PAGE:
How to Build a Social Media Calendar That WORKS
A social marketer’s secret weapon is his or her calendar. A solid social media calendar tells you what’s coming up, which events are important, and what to expect from past months and years. These pieces of information ensure that when unexpected circumstances pop up, you’re never unprepared.
How to Build a Social Media Calendar
If you’re building your social media calendar and want to know how to put together the right roadmap for your brand, check out these tips for stress-free planning, and download our latest guide for the full step-by-step walk-through and template.
Start with the Big Picture
The first thing you need to do is get a good look at the broader marketing initiatives within your organization: the product releases, projects, and content pieces you’re going to have to support during this month, quarter, or year.
✓ Meet with the primary stakeholders for each of the organizations within your marketing department to make sure you understand all the dates and needs of these parties.
✓ Build out the content on your calendar leading up to, during, and after each major marketing initiative.
✓ Send this tentative calendar to the primary stakeholders to make sure you’re on the right track and haven’t missed any major marketing events.
✓ Once you have approval, set up follow-up meetings with the primary stakeholders for each campaign to make sure you have all the materials you need from them to craft your best creative social content — and gain behind-the-scenes or on-site access as necessary.
Research External Events
Take a look at the events external to your brand that you should be paying attention to, and be prepared to craft social content around them. For instance, here are some major events you should consider planning content around, whether you’re a B2B social marketer or B2C social marketer.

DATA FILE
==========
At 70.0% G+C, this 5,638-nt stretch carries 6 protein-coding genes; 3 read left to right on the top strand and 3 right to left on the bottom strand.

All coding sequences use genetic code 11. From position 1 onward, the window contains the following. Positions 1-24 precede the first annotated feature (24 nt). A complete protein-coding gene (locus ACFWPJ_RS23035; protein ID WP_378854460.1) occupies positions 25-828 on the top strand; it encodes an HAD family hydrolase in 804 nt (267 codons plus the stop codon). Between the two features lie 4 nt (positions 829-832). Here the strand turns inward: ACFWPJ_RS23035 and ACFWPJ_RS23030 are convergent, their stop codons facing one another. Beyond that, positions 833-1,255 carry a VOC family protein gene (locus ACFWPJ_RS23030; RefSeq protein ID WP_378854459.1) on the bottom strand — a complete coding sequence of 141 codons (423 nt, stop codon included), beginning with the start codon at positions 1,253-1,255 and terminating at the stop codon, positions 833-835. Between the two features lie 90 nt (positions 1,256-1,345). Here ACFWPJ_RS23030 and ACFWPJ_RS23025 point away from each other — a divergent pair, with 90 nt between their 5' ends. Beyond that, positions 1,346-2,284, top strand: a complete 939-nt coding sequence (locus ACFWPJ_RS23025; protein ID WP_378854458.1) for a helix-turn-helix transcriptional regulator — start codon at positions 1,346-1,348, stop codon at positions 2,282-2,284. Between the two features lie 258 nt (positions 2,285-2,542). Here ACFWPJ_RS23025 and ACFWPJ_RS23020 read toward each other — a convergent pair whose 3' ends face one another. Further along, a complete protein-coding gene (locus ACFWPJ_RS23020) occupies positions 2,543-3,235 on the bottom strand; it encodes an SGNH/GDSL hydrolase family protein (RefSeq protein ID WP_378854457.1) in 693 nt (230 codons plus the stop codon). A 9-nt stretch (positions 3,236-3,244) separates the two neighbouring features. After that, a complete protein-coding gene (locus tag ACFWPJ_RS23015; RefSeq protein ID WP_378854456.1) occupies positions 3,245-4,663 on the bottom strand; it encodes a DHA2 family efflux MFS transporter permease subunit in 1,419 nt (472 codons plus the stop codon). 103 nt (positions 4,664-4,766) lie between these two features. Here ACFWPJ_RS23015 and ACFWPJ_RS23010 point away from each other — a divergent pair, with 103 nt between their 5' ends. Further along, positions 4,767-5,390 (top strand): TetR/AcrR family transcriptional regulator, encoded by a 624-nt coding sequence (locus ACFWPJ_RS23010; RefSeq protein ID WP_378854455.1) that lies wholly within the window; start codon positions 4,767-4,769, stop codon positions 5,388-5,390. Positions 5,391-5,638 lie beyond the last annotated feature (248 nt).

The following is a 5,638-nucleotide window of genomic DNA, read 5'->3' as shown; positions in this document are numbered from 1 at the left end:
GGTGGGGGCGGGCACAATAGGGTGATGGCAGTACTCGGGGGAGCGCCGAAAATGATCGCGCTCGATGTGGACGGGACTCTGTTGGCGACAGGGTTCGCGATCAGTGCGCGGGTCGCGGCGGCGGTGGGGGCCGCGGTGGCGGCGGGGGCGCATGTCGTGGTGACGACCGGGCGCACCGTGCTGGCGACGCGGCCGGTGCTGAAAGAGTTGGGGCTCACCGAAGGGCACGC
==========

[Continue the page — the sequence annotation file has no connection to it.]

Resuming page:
Analyze the Past
To do better in the future, you must first understand what has worked well for you and other brands in your space in past years. Here’s a checklist for making sure you’re looking at the past correctly.
✓ Run a report on your brand activities to find out which campaigns worked best for your brand over the past year, and where lulls occurred. Mark those spikes and dips in your calendar for next year so you know when to replicate successes and when you should expect (and plan accordingly for) a downturn in social activity.
✓ Remember to check on your competitors: analyze competitive performance on your social content, wins, and losses over the past year. Check out how your competitors have done when compared to your brand, learn from their successes, and take advantage of their weaknesses when planning out your fresh calendar. Need help? Check out our Complete Guide to Competitive Analysis.
✓ Don’t limit yourself by replicating campaigns which created short-term spikes in engagement, impressions, share-of-voice, or whatever other metric you’re focusing on: look at the larger picture by paying attention to sustained brand lift.
For instance, if your brand received a big follower boost thanks to a well-executed campaign last January, but lost half that number of followers over the course of the year, something went wrong and needs to be changed. Need help figuring out the long-tail results of a one-off campaign? Check out our End-of-Year Social Audit Guide
Once you have a solid social media calendar on deck, you’re no longer wondering where you’re going — you already know! You won’t have that “Oops, the Olympics start in one week…Should I be doing something about that?” moment, because you’ll already have thought it through and seen it coming up on your calendar if you did decide to leverage the event for your brand.
To see a sample calendar for a month in 2016 (and much more!), remember to download our full guide below.
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I’m the Head of Marketing Communications here at Simply Measured, where I’m responsible for our content program, social media marketing, PR, and comarketing ventures. I love yoga, The X-Files, peaty scotch, hiking, and poetry. If I were a social media channel, I’d want to be Instagram, but I think I’m Twitter.